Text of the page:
Out of all the movies on this list, this is the only one that I'm not totally sure is "bad" or not. It's either a ridiculous horror/comedy with glorious overacting by Nicolas Cage or a cheeky satire of 1980s corporate debauchery with glorious overacting by Nicolas Cage. Either way, if you enjoy Cage's weird mannerisms, I don't think he's ever gone more out there than in this bizarre film.
He plays some kind of publishing executive who's already on the edge of a breakdown. When he gets attacked by a bat, he becomes convinced that he's becoming a real vampire. From then on, Cage rants about the alphabet in his psychiatrist's office, starts wearing plastic vampire fangs, drags a cross across a street while shouting and develops a creepy fixation on a frazzled employee played by 80s mainstay Maria Conchita Alonso. If you thought his "Not the bees!" or "How'd it get burned?!" moments in the 2005 Wicker Man were great, you haven't seen anything yet.
Despite all the wacky behavior on display, I realized after it was over that the premise and themes were actually pretty close to American Psycho, another film with a balls-out lead performance that few people would place on a list like this. Oh well, my ambivalence doesn't change the fact that this is a very funny film to watch.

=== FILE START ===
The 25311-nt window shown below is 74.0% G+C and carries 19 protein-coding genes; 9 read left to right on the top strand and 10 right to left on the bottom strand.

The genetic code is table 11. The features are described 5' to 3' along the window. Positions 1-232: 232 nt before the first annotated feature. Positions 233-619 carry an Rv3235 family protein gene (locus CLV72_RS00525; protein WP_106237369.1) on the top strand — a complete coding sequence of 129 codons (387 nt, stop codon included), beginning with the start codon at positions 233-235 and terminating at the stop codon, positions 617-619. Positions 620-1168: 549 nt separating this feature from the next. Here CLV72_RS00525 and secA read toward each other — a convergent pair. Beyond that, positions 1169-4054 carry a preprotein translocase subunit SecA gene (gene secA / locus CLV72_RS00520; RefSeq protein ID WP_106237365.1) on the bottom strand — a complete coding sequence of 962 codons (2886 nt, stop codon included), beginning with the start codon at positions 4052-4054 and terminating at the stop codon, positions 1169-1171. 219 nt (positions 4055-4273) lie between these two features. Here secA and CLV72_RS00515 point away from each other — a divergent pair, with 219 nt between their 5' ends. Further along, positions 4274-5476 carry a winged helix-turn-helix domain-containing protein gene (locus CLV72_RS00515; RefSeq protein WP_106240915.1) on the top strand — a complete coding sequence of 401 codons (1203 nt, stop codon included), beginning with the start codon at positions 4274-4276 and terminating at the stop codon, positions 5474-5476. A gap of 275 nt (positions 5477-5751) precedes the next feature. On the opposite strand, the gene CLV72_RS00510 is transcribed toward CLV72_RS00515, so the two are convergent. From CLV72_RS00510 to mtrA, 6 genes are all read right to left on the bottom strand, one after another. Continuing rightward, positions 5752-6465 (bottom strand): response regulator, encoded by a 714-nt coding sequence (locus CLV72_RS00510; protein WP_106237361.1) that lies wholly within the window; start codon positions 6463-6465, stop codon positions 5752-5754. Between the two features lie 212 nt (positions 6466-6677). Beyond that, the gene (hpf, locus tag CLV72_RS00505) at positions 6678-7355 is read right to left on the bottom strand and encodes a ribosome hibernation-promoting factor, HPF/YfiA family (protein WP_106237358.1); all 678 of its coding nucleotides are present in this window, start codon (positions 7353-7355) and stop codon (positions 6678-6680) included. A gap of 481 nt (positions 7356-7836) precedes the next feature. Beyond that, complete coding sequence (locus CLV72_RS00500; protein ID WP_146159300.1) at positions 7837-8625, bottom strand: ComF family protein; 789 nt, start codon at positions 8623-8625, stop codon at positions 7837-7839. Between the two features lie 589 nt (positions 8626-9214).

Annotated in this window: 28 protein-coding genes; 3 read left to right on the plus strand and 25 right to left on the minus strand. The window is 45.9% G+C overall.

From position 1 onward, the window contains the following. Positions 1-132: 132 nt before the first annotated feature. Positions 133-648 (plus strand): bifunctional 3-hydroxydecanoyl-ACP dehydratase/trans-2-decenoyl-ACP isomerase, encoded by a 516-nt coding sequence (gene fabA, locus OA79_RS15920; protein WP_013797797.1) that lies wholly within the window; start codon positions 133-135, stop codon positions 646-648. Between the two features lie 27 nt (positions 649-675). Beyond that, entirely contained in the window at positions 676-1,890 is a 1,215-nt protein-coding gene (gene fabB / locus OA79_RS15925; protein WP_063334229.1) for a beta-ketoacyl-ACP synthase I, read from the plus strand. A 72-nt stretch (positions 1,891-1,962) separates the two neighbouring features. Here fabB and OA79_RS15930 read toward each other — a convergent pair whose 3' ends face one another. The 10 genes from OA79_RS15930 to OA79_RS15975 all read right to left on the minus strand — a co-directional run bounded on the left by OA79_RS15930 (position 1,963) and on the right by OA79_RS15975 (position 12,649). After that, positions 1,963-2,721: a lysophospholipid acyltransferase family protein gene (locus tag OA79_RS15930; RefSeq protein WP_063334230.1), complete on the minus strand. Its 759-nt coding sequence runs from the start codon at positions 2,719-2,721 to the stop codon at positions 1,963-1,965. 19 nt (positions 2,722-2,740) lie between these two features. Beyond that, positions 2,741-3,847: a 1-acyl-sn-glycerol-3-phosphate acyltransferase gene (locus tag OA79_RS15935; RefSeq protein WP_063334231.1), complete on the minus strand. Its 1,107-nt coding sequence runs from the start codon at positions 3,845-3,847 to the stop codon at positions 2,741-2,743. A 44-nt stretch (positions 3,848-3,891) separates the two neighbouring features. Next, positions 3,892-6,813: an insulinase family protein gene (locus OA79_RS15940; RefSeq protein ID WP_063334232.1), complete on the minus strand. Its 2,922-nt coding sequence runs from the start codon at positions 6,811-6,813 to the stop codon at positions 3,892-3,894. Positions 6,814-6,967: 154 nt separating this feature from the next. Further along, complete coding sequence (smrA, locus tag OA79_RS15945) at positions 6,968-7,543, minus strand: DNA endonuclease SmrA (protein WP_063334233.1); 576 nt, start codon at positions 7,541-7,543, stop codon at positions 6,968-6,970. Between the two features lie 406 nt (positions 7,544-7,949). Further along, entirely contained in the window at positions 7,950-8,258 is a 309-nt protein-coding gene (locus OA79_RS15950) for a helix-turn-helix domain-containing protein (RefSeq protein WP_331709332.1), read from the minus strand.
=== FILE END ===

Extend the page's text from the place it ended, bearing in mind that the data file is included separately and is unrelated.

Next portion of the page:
As for our final film, I have no doubts about its badness, its hilarious, wonderful badness. Already burning its way through bad movie circles, Fateful Findings is just shy of breaking into the big time and taking its place among bad movie royalty like The Room and Troll 2.
Like The Room but more ambitious, this 2013 film was brought to you by a strange looking middle-aged man who clearly believes himself to be the most talented and handsome man on the planet. The movie is hard to describe but I'll do my best. Most of it is some bizarro Douglas Sirk domestic drama where the greasy Breen proves irresistible to several younger women and scolds just about anyone within reach. However, there's also insane stuff about a magical black box and a subplot about Breen hacking into government databases that takes center stage in the jaw-dropping finale. Whatever secrets Breen found are never revealed but clearly they were quite scandalous, judging from what happens next. I'll leave it at that.
To watch this movie is to enter a bizarre alternate universe where everybody moves slowly, none of the women wear any bras and nobody is allowed to say anything until a slow camera pan over the area is finished. Trust me guys, this is the total package. Spread the gospel.
Till next time, enjoy the films and remember...no more books!